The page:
Law reform roundup
Recent work of the Society's Law Reform Department, including Taylor review; tribunals; Scotland Bill; planning; licensing; mental health; floating charges
The Remuneration Committee, a subcommittee of Civil Justice, recently responded to the Taylor Review of Expenses and Funding of Civil Litigation. The committee agreed that there should be a greater recovery for successful parties of their costs; that expenses should continue to follow success; that there is a basic cost involved in any litigation whatever its financial value; that the test of “reasonable” in the judicial tables should be changed to “so far as not unreasonable having regard to all the circumstances of the case”; that rules which will lead to more opposed motions on expenses should be avoided; and that, in contrast to the position in England, damages based agreements should be made illegal in Scotland because of the potential for conflict of interest between solicitor and client.
The full response can be found at www.lawscot.org.uk/forthepublic/law-reform-consultations/2012/civil-justice
Committee hosts Chinese delegation
On 19 March the Company and Insolvency Law Subcommittee hosted a delegation of senior law officials from Yunnan Province, China. The delegation was interested in an overview of company and insolvency law in Scotland and the UK. Presentations were made which prompted a number of questions, and the Society wishes to thank Roy Roxburgh and Brian Moore (Maclay Murray & Spens), Nicholas Grier (Napier University) and Rachel Grant (Brodies) for their invaluable contributions to the event.
Reform of the tribunal system
The Scottish Government recently issued a consultation, Proposals for a New Tribunal System for Scotland, which because of its wide scope is being considered by a number of the Society’s committees and subcommittees, including Pensions, Mental Health and Disability, Employment, Access to Justice, Property, and the Administrative Justice Working Party. The proposals seek to reform the structure of the tribunal system, including bringing the separate devolved tribunals into a single unified system, and to establish a common judicial leadership across the system.
The Scotland Bill reached report stage in the House of Lords at the end of March. The Society wrote to peers with particular regard to UK Government amendments concerning the definition of compatibility issues in relation to criminal appeals to the Supreme Court. The Society is seriously concerned about these proposals. Its position is that the Scotland Act 1998 provides a coherent scheme dealing with all questions with regard to powers of the Scottish Parliament and Scottish Ministers in terms of the Act.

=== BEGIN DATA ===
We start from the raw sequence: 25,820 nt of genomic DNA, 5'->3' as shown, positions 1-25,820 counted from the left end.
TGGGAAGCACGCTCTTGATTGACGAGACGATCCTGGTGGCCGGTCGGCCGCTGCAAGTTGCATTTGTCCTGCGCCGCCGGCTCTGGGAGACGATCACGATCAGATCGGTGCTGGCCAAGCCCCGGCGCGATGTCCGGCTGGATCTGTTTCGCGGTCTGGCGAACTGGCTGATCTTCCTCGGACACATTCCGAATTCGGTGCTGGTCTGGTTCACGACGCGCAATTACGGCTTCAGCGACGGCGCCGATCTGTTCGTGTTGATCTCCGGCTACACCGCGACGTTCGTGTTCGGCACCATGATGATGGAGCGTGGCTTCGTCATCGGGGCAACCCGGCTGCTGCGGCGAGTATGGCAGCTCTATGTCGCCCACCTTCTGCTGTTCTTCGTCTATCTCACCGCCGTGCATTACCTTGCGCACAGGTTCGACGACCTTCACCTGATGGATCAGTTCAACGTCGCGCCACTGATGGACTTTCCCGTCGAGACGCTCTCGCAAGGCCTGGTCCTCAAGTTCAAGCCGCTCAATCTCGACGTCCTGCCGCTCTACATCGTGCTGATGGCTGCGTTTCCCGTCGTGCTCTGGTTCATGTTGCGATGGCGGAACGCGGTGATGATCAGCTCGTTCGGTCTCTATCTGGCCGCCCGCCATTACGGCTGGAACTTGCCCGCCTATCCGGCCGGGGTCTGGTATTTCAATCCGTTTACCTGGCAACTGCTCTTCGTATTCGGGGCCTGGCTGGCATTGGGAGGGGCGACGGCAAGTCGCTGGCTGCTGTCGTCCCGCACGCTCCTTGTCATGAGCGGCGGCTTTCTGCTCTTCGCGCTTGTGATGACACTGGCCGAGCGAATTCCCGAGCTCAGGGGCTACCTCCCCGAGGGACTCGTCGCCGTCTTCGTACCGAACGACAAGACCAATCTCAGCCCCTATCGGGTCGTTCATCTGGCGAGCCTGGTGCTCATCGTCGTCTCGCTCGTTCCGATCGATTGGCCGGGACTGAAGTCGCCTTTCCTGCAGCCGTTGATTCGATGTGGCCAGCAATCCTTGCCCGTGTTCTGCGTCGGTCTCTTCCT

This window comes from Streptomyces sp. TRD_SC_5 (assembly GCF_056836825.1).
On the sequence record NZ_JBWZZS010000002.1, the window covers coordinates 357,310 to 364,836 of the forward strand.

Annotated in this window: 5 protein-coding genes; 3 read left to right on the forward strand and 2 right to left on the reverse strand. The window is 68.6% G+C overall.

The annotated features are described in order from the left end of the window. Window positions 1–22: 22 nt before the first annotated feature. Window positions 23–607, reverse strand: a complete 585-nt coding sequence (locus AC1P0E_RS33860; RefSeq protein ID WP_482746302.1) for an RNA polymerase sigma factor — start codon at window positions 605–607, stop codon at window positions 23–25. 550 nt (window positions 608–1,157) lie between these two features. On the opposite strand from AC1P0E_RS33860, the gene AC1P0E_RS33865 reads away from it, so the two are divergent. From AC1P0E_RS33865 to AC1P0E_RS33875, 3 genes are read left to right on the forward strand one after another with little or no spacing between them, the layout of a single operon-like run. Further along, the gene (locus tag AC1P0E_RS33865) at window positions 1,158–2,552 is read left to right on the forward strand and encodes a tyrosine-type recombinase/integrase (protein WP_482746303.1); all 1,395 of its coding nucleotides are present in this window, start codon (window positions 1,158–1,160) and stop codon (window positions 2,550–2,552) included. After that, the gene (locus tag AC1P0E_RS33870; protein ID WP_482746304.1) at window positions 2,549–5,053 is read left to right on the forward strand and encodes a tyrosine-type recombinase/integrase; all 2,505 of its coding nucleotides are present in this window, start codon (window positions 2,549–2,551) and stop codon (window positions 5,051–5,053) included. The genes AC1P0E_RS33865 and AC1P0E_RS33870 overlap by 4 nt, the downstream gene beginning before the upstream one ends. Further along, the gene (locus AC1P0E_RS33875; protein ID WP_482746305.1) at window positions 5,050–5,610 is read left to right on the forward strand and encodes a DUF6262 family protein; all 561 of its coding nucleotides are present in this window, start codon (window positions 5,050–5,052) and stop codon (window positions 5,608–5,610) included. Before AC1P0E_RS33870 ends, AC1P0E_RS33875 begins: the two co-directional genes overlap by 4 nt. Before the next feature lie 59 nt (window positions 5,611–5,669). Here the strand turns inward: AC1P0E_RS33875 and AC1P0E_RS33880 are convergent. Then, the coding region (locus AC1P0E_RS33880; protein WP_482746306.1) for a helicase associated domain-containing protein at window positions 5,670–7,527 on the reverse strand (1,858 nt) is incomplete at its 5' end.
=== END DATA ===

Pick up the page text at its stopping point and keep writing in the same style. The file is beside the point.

Full details of the Society’s letter can be found at www.lawscot.org.uk/forthepublic/law-reform-consultations/bills/scotland-bill
At the end of March the Minister for Local Government and Planning, Derek Mackay MSP, made a statement to the Scottish Parliament setting out the Scottish Government’s proposals for future reform of the planning system. The Government has launched five consultations which the planning law subcommittee will be considering: Fees for Planning Applications, Development Delivery, Development Plan Examinations, Miscellaneous Amendments to the Planning System, and General Permitted Development Order.
Common European Sales Law
A joint call for evidence, between the Ministry of Justice and BIS, is being considered by a Society working group. It follows on from an earlier European green paper on contract law and subsequent consultation regarding a European-wide contract law for cross-border business to business and business to consumer transactions.
The Licensing Law Subcommittee is currently considering the Scottish Government’s consultation, Proposals to Amend Proof of Age Regulations, and the Scottish Labour Party members’ consultation for a Proposed Alcohol (Public Health and Criminal Justice) (Scotland) Bill. The proposed bill would aim to promote public health and reduce alcohol-related offending through (a) restrictions on the retailing and advertising of alcoholic drinks; (b) changes to licensing laws; (c) obligations on Scottish ministers to issue guidance and report; (d) directing offenders towards treatment or restricting their access to alcohol.
The Mental Health and Disability Subcommittee is considering the recently issued call for evidence on the Social Care (Self Directed Support) (Scotland) Bill, introduced on 29 February, in addition to a number of consultations, including the Scottish Law Commission discussion paper on the regulation of health care professionals.
Land Registration (Scotland) Bill
Following the stage 1 report and debate, the Society is currently considering proposed amendments, particularly in relation to s 108.
Criminal Cases (Punishment and Review)
On 29 March the Justice Committee published its stage 1 report on this bill, which the Criminal Law Committee is currently considering, having previously provided both written and oral evidence.
Consultation on floating charges
The Society has been asked to contribute to the Scottish Government’s consideration of the creation and registration of floating charges, a reform of which it is hoped will facilitate investment by business in Scotland. A working group made up of members from the Obligations, Banking, Property, and Company Law Subcommittees has been formed to deal with this.
For further information on the work of the Law Reform Department, visit www.lawscot.org.uk/forthepublic/law-reform-consultations The team can be contacted on firstname.lastname@example.org